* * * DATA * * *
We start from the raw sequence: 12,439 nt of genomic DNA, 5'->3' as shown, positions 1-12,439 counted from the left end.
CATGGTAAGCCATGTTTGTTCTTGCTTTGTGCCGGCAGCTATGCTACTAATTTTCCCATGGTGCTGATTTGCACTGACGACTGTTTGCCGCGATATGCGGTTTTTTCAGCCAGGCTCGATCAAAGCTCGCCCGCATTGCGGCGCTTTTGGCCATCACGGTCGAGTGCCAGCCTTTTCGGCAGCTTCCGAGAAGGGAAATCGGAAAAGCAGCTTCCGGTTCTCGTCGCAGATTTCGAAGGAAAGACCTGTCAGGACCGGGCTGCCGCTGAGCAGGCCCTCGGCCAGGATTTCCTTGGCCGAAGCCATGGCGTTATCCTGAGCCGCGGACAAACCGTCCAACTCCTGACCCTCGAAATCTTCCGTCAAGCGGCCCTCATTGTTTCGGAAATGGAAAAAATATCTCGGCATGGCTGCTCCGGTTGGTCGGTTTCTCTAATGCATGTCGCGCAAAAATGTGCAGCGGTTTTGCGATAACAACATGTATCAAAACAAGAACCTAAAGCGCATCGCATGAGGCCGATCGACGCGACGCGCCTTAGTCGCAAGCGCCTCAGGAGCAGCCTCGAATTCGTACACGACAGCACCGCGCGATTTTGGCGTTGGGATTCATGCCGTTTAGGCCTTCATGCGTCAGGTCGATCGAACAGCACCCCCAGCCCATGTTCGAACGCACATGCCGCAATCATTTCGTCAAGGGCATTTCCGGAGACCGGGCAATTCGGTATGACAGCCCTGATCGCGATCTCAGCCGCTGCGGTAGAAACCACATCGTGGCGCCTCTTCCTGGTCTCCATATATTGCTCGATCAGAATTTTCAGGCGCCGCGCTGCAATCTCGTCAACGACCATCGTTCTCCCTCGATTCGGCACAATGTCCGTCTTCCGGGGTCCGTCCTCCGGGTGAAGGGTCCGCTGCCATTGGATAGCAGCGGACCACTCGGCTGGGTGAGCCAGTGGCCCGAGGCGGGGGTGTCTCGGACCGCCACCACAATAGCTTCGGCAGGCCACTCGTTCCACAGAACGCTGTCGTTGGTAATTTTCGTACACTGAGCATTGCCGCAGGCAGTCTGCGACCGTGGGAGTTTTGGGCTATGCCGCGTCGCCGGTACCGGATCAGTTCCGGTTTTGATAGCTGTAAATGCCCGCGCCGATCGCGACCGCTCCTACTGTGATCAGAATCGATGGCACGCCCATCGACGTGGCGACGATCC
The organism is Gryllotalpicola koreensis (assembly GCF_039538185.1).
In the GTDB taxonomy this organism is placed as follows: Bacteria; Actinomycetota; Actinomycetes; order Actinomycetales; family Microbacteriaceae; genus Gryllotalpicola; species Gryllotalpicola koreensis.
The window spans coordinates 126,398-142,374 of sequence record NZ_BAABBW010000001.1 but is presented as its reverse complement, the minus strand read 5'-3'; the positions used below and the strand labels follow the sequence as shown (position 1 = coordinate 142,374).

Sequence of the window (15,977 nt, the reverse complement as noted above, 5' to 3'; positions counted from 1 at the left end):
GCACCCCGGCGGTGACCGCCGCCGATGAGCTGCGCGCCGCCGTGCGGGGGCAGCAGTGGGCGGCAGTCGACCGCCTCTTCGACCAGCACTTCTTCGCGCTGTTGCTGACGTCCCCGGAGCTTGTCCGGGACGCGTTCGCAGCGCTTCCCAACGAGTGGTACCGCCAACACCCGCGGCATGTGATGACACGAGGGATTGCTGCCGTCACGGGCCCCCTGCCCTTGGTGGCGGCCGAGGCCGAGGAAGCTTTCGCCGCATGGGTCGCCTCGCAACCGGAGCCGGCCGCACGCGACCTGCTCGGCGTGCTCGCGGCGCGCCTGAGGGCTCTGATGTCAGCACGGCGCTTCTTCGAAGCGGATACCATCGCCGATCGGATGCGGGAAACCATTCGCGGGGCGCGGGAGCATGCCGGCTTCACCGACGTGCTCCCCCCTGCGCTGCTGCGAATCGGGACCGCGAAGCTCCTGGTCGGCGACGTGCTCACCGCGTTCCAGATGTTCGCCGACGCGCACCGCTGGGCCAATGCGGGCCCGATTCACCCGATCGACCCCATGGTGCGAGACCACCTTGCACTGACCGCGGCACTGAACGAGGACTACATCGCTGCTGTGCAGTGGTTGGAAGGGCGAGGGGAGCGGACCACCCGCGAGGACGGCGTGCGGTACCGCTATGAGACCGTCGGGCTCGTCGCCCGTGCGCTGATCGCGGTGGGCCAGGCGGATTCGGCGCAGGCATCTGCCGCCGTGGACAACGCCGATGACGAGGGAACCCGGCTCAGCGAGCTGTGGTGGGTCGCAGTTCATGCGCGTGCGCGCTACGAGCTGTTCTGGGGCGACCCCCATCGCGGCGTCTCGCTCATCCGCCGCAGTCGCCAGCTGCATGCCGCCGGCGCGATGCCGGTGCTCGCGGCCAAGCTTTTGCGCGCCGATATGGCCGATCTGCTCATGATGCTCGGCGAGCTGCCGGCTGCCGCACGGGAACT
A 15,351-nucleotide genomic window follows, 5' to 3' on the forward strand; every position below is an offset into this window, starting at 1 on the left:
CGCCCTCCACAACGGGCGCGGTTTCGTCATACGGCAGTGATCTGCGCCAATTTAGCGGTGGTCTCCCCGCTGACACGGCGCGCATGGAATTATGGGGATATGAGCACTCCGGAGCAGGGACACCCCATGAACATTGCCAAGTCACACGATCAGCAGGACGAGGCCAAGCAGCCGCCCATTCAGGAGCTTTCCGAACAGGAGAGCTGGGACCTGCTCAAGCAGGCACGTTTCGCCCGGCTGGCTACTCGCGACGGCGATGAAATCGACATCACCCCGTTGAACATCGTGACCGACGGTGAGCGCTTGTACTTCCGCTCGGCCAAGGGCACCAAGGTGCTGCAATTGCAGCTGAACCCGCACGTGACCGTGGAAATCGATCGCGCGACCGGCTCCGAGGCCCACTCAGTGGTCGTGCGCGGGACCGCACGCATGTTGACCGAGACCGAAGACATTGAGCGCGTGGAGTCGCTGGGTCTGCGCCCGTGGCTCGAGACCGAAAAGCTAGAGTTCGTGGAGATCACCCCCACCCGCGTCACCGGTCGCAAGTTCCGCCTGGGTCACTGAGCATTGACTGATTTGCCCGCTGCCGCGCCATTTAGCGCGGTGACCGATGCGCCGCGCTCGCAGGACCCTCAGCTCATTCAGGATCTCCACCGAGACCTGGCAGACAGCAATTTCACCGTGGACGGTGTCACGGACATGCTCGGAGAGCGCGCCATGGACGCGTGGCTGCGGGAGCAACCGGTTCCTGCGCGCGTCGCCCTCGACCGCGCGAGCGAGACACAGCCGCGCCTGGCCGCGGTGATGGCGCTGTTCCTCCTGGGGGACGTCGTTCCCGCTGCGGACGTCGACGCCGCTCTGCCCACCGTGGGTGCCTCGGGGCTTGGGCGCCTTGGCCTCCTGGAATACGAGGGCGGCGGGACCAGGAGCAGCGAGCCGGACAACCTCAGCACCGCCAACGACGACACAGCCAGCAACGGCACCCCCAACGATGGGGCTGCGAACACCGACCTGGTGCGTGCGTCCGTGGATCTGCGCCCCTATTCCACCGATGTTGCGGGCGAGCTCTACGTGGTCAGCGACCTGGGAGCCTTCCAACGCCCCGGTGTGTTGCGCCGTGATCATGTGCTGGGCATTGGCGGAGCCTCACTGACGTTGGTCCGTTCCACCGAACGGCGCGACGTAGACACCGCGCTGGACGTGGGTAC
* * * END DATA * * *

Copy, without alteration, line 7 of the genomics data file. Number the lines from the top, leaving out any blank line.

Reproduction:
GCACCCCGGCGGTGACCGCCGCCGATGAGCTGCGCGCCGCCGTGCGGGGGCAGCAGTGGGCGGCAGTCGACCGCCTCTTCGACCAGCACTTCTTCGCGCTGTTGCTGACGTCCCCGGAGCTTGTCCGGGACGCGTTCGCAGCGCTTCCCAACGAGTGGTACCGCCAACACCCGCGGCATGTGATGACACGAGGGATTGCTGCCGTCACGGGCCCCCTGCCCTTGGTGGCGGCCGAGGCCGAGGAAGCTTTCGCCGCATGGGTCGCCTCGCAACCGGAGCCGGCCGCACGCGACCTGCTCGGCGTGCTCGCGGCGCGCCTGAGGGCTCTGATGTCAGCACGGCGCTTCTTCGAAGCGGATACCATCGCCGATCGGATGCGGGAAACCATTCGCGGGGCGCGGGAGCATGCCGGCTTCACCGACGTGCTCCCCCCTGCGCTGCTGCGAATCGGGACCGCGAAGCTCCTGGTCGGCGACGTGCTCACCGCGTTCCAGATGTTCGCCGACGCGCACCGCTGGGCCAATGCGGGCCCGATTCACCCGATCGACCCCATGGTGCGAGACCACCTTGCACTGACCGCGGCACTGAACGAGGACTACATCGCTGCTGTGCAGTGGTTGGAAGGGCGAGGGGAGCGGACCACCCGCGAGGACGGCGTGCGGTACCGCTATGAGACCGTCGGGCTCGTCGCCCGTGCGCTGATCGCGGTGGGCCAGGCGGATTCGGCGCAGGCATCTGCCGCCGTGGACAACGCCGATGACGAGGGAACCCGGCTCAGCGAGCTGTGGTGGGTCGCAGTTCATGCGCGTGCGCGCTACGAGCTGTTCTGGGGCGACCCCCATCGCGGCGTCTCGCTCATCCGCCGCAGTCGCCAGCTGCATGCCGCCGGCGCGATGCCGGTGCTCGCGGCCAAGCTTTTGCGCGCCGATATGGCCGATCTGCTCATGATGCTCGGCGAGCTGCCGGCTGCCGCACGGGAACT